Inquest welcomed after almost 50 years
Inquest welcomed after almost 50 years


A new inquest has been ordered into the murder of a County Fermanagh man Jim Murphy after the original RUC police investigation into the 1974 killing was discredited.

Mr Murphy was shot dead by loyalists at his garage in Corraveigha, Derrylin, on April 20 1974. A member of Sinn Féin, he was also a civil rights activist.

Regularly stopped by the British army before he was killed, his family received letters mocking his death after the murder.

His case has been linked to other shootings and murders carried out in Tyrone and Fermanagh in the mid-1970s.

His death was referred to in a Police Ombudsman’s report into the 1974 murder of Tyrone based independent councillor Patsy Kelly, which was published last year.

Ciarán MacAirt from the research charity, Paper Trail said the killer gang consisted of “British soldiers and paramilitaries”.

“Their victims were well-known Catholic activists and business people,” he said. “Their attacks intended to strike fear into the local Catholic community.”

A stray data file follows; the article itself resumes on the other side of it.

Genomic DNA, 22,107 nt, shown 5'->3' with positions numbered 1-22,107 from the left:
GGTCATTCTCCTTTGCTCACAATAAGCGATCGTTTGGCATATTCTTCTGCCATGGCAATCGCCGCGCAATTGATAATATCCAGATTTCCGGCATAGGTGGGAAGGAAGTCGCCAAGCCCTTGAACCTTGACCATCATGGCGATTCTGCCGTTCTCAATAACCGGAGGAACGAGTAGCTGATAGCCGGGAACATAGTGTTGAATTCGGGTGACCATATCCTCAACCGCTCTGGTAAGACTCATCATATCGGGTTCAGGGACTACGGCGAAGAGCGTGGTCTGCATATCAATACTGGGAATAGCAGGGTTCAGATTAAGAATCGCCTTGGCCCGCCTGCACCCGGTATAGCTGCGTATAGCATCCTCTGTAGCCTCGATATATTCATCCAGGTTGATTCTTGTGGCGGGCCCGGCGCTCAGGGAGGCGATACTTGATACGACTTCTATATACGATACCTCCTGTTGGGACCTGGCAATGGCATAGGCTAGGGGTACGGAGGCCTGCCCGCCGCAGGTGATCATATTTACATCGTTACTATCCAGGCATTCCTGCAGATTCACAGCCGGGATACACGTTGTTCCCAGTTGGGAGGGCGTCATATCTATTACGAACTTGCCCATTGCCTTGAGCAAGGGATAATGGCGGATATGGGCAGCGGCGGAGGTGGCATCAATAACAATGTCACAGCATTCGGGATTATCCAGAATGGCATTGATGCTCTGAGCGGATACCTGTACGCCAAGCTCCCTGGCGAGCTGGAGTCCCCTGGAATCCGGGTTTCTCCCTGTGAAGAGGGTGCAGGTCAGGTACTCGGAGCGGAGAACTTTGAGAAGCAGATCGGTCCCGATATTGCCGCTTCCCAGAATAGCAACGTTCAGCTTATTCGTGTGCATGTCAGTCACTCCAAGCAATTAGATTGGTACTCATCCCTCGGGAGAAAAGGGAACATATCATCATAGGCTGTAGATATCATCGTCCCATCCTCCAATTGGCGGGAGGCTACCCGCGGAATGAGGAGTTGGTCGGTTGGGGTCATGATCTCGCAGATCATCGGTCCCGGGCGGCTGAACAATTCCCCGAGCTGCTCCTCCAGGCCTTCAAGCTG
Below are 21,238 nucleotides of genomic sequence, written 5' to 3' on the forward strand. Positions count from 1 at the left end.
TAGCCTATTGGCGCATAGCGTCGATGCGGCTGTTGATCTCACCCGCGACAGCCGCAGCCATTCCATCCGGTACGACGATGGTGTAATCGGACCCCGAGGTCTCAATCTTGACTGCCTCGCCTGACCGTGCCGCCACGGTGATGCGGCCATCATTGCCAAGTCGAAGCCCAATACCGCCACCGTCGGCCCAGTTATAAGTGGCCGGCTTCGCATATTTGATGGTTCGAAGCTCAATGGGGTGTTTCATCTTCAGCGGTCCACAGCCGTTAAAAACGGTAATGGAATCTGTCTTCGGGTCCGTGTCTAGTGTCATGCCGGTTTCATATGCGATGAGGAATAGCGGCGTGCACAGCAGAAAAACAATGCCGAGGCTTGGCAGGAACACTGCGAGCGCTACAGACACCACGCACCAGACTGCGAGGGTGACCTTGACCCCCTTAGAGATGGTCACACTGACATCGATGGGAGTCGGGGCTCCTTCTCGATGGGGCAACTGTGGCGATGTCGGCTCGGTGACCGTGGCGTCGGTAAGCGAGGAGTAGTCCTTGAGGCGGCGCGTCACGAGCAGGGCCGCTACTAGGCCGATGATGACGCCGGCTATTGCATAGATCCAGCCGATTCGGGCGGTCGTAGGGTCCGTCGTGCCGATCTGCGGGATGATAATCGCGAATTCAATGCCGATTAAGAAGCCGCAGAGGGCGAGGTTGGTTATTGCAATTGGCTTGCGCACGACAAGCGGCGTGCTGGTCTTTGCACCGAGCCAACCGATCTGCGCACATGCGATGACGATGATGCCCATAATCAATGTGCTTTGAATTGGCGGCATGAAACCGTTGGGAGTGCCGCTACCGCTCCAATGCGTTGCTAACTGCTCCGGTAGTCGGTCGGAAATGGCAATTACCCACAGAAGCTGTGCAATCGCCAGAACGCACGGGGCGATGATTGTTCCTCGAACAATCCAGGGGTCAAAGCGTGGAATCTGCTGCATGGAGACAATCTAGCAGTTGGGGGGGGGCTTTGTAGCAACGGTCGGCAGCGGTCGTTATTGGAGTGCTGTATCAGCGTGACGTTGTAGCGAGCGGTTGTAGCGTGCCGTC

It is feared the inquest will not be able to take place before a cut-off date of May 1 under controversial new British legislation. However, Mr Murphy’s niece Joan Corrigan welcomed the inquest decision.

“I am obviously delighted with the Attorney General’s decision as it has always been said that collusion was at the heart of my uncle’s murder,” she said.

“It will not bring him back, but April 2024 will mark the 50th anniversary of his murder and I can look at his photograph on my wall and know I did as much as I could for his memory.

“He was a civil rights activist who sought truth, justice and equality, as do I, and a new inquest would be an extremely fitting tribute to him.”

She added: “Whilst I never met Jim, I know his siblings and loved ones suffered a huge loss, huge pain.

“I hope this gives victims’ families some hope for the long-term battle for justice, in spite of the reprehensible amnesty from the Tory government, which is a further, vicious slap in the face to the bereaved.”

Lawyer Niall Murphy, of KRW Law, said he was hopeful the new legislation to shut down conflict-related inquests and other legal processes would be overturned. A number of victims of British war crimes have launched actions against the new laws and the Dublin government has announced it is to challenge the Act in the European Court of Human Rights.

He added: “it is poignant and sad that it has taken 50 years for official recognition that original RUC investigation into Jim’s murder was failed and defective”.

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